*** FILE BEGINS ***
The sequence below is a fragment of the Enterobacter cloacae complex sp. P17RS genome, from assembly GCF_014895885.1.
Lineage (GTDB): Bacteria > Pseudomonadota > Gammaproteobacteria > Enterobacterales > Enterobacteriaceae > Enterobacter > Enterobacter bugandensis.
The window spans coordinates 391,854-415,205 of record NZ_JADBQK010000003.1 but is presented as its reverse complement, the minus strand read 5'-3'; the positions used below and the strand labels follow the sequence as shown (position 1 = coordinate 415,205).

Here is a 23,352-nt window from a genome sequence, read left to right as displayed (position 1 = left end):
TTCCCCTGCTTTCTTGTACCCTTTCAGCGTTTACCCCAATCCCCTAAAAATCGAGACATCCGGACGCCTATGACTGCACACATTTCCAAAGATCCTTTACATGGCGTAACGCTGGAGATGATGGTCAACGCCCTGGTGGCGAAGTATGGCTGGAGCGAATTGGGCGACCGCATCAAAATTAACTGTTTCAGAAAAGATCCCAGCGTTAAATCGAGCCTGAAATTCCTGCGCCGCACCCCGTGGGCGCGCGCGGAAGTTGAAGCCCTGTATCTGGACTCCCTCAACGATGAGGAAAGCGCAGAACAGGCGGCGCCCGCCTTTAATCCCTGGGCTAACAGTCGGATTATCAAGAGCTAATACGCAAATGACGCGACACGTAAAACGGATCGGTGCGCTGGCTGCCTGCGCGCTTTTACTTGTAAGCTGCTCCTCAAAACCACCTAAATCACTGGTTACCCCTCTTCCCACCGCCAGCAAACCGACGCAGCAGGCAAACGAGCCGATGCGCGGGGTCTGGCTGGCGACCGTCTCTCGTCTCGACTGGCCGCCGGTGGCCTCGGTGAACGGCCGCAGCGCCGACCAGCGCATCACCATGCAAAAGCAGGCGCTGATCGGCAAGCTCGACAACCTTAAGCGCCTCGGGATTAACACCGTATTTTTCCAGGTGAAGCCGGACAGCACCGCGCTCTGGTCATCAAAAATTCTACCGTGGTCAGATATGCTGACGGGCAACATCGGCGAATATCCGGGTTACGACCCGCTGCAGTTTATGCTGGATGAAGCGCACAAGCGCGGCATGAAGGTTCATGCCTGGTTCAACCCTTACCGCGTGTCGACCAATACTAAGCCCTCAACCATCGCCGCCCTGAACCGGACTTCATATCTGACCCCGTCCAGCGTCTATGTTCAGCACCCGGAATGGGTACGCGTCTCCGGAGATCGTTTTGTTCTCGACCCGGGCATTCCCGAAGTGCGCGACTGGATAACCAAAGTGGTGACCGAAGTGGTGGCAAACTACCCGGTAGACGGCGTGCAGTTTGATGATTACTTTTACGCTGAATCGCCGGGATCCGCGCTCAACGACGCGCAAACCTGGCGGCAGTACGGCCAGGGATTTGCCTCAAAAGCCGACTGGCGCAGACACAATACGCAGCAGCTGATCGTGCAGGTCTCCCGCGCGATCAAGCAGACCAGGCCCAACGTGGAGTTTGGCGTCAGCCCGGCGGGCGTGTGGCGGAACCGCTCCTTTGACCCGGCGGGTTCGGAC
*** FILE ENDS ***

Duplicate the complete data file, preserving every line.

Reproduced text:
The sequence below is a fragment of the Enterobacter cloacae complex sp. P17RS genome, from assembly GCF_014895885.1.
Lineage (GTDB): Bacteria > Pseudomonadota > Gammaproteobacteria > Enterobacterales > Enterobacteriaceae > Enterobacter > Enterobacter bugandensis.
The window spans coordinates 391,854-415,205 of record NZ_JADBQK010000003.1 but is presented as its reverse complement, the minus strand read 5'-3'; the positions used below and the strand labels follow the sequence as shown (position 1 = coordinate 415,205).

Here is a 23,352-nt window from a genome sequence, read left to right as displayed (position 1 = left end):
TTCCCCTGCTTTCTTGTACCCTTTCAGCGTTTACCCCAATCCCCTAAAAATCGAGACATCCGGACGCCTATGACTGCACACATTTCCAAAGATCCTTTACATGGCGTAACGCTGGAGATGATGGTCAACGCCCTGGTGGCGAAGTATGGCTGGAGCGAATTGGGCGACCGCATCAAAATTAACTGTTTCAGAAAAGATCCCAGCGTTAAATCGAGCCTGAAATTCCTGCGCCGCACCCCGTGGGCGCGCGCGGAAGTTGAAGCCCTGTATCTGGACTCCCTCAACGATGAGGAAAGCGCAGAACAGGCGGCGCCCGCCTTTAATCCCTGGGCTAACAGTCGGATTATCAAGAGCTAATACGCAAATGACGCGACACGTAAAACGGATCGGTGCGCTGGCTGCCTGCGCGCTTTTACTTGTAAGCTGCTCCTCAAAACCACCTAAATCACTGGTTACCCCTCTTCCCACCGCCAGCAAACCGACGCAGCAGGCAAACGAGCCGATGCGCGGGGTCTGGCTGGCGACCGTCTCTCGTCTCGACTGGCCGCCGGTGGCCTCGGTGAACGGCCGCAGCGCCGACCAGCGCATCACCATGCAAAAGCAGGCGCTGATCGGCAAGCTCGACAACCTTAAGCGCCTCGGGATTAACACCGTATTTTTCCAGGTGAAGCCGGACAGCACCGCGCTCTGGTCATCAAAAATTCTACCGTGGTCAGATATGCTGACGGGCAACATCGGCGAATATCCGGGTTACGACCCGCTGCAGTTTATGCTGGATGAAGCGCACAAGCGCGGCATGAAGGTTCATGCCTGGTTCAACCCTTACCGCGTGTCGACCAATACTAAGCCCTCAACCATCGCCGCCCTGAACCGGACTTCATATCTGACCCCGTCCAGCGTCTATGTTCAGCACCCGGAATGGGTACGCGTCTCCGGAGATCGTTTTGTTCTCGACCCGGGCATTCCCGAAGTGCGCGACTGGATAACCAAAGTGGTGACCGAAGTGGTGGCAAACTACCCGGTAGACGGCGTGCAGTTTGATGATTACTTTTACGCTGAATCGCCGGGATCCGCGCTCAACGACGCGCAAACCTGGCGGCAGTACGGCCAGGGATTTGCCTCAAAAGCCGACTGGCGCAGACACAATACGCAGCAGCTGATCGTGCAGGTCTCCCGCGCGATCAAGCAGACCAGGCCCAACGTGGAGTTTGGCGTCAGCCCGGCGGGCGTGTGGCGGAACCGCTCCTTTGACCCGGCGGGTTCGGAC